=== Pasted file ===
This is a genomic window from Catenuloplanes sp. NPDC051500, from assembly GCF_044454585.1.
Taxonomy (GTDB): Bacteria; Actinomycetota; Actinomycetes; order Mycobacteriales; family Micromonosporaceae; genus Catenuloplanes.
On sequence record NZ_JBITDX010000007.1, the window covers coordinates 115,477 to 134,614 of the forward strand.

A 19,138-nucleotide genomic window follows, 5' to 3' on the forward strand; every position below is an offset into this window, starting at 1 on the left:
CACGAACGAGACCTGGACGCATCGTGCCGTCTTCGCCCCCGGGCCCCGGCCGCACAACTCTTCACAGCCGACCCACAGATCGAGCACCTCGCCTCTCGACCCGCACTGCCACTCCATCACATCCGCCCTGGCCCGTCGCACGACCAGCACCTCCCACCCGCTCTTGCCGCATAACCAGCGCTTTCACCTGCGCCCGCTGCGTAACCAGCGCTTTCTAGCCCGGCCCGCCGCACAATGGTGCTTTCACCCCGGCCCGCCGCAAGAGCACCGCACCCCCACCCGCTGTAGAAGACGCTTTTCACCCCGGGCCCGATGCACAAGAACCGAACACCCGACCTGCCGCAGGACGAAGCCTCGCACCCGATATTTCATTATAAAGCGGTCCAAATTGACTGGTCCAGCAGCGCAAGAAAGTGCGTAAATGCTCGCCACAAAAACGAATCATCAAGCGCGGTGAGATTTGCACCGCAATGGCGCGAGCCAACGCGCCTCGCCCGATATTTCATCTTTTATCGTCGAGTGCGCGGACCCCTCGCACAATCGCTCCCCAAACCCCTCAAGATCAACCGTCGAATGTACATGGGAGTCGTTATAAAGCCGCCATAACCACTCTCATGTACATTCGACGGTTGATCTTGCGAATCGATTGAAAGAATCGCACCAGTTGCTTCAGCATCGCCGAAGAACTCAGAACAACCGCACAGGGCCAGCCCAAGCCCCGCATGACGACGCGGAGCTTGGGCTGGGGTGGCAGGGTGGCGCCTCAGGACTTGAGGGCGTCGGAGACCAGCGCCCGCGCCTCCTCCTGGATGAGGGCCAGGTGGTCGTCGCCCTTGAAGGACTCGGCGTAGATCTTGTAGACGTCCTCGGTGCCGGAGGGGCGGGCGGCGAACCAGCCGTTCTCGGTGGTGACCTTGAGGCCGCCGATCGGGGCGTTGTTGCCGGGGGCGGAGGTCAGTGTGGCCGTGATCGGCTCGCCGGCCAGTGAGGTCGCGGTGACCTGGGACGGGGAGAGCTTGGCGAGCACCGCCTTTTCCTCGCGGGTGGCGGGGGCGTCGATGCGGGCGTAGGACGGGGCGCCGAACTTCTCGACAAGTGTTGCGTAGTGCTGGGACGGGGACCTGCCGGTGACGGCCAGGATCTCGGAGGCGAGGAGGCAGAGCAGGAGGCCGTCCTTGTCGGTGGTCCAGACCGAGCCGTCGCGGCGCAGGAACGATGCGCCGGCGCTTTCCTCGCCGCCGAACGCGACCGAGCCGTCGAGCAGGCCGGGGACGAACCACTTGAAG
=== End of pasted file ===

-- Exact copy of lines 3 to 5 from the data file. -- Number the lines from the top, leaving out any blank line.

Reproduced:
On sequence record NZ_JBITDX010000007.1, the window covers coordinates 115,477 to 134,614 of the forward strand.

A 19,138-nucleotide genomic window follows, 5' to 3' on the forward strand; every position below is an offset into this window, starting at 1 on the left:
CACGAACGAGACCTGGACGCATCGTGCCGTCTTCGCCCCCGGGCCCCGGCCGCACAACTCTTCACAGCCGACCCACAGATCGAGCACCTCGCCTCTCGACCCGCACTGCCACTCCATCACATCCGCCCTGGCCCGTCGCACGACCAGCACCTCCCACCCGCTCTTGCCGCATAACCAGCGCTTTCACCTGCGCCCGCTGCGTAACCAGCGCTTTCTAGCCCGGCCCGCCGCACAATGGTGCTTTCACCCCGGCCCGCCGCAAGAGCACCGCACCCCCACCCGCTGTAGAAGACGCTTTTCACCCCGGGCCCGATGCACAAGAACCGAACACCCGACCTGCCGCAGGACGAAGCCTCGCACCCGATATTTCATTATAAAGCGGTCCAAATTGACTGGTCCAGCAGCGCAAGAAAGTGCGTAAATGCTCGCCACAAAAACGAATCATCAAGCGCGGTGAGATTTGCACCGCAATGGCGCGAGCCAACGCGCCTCGCCCGATATTTCATCTTTTATCGTCGAGTGCGCGGACCCCTCGCACAATCGCTCCCCAAACCCCTCAAGATCAACCGTCGAATGTACATGGGAGTCGTTATAAAGCCGCCATAACCACTCTCATGTACATTCGACGGTTGATCTTGCGAATCGATTGAAAGAATCGCACCAGTTGCTTCAGCATCGCCGAAGAACTCAGAACAACCGCACAGGGCCAGCCCAAGCCCCGCATGACGACGCGGAGCTTGGGCTGGGGTGGCAGGGTGGCGCCTCAGGACTTGAGGGCGTCGGAGACCAGCGCCCGCGCCTCCTCCTGGATGAGGGCCAGGTGGTCGTCGCCCTTGAAGGACTCGGCGTAGATCTTGTAGACGTCCTCGGTGCCGGAGGGGCGGGCGGCGAACCAGCCGTTCTCGGTGGTGACCTTGAGGCCGCCGATCGGGGCGTTGTTGCCGGGGGCGGAGGTCAGTGTGGCCGTGATCGGCTCGCCGGCCAGTGAGGTCGCGGTGACCTGGGACGGGGAGAGCTTGGCGAGCACCGCCTTTTCCTCGCGGGTGGCGGGGGCGTCGATGCGGGCGTAGGACGGGGCGCCGAACTTCTCGACAAGTGTTGCGTAGTGCTGGGACGGGGACCTGCCGGTGACGGCCAGGATCTCGGAGGCGAGGAGGCAGAGCAGGAGGCCGTCCTTGTCGGTGGTCCAGACCGAGCCGTCGCGGCGCAGGAACGATGCGCCGGCGCTTTCCTCGCCGCCGAACGCGACCGAGCCGTCGAGCAGGCCGGGGACGAACCACTTGAAG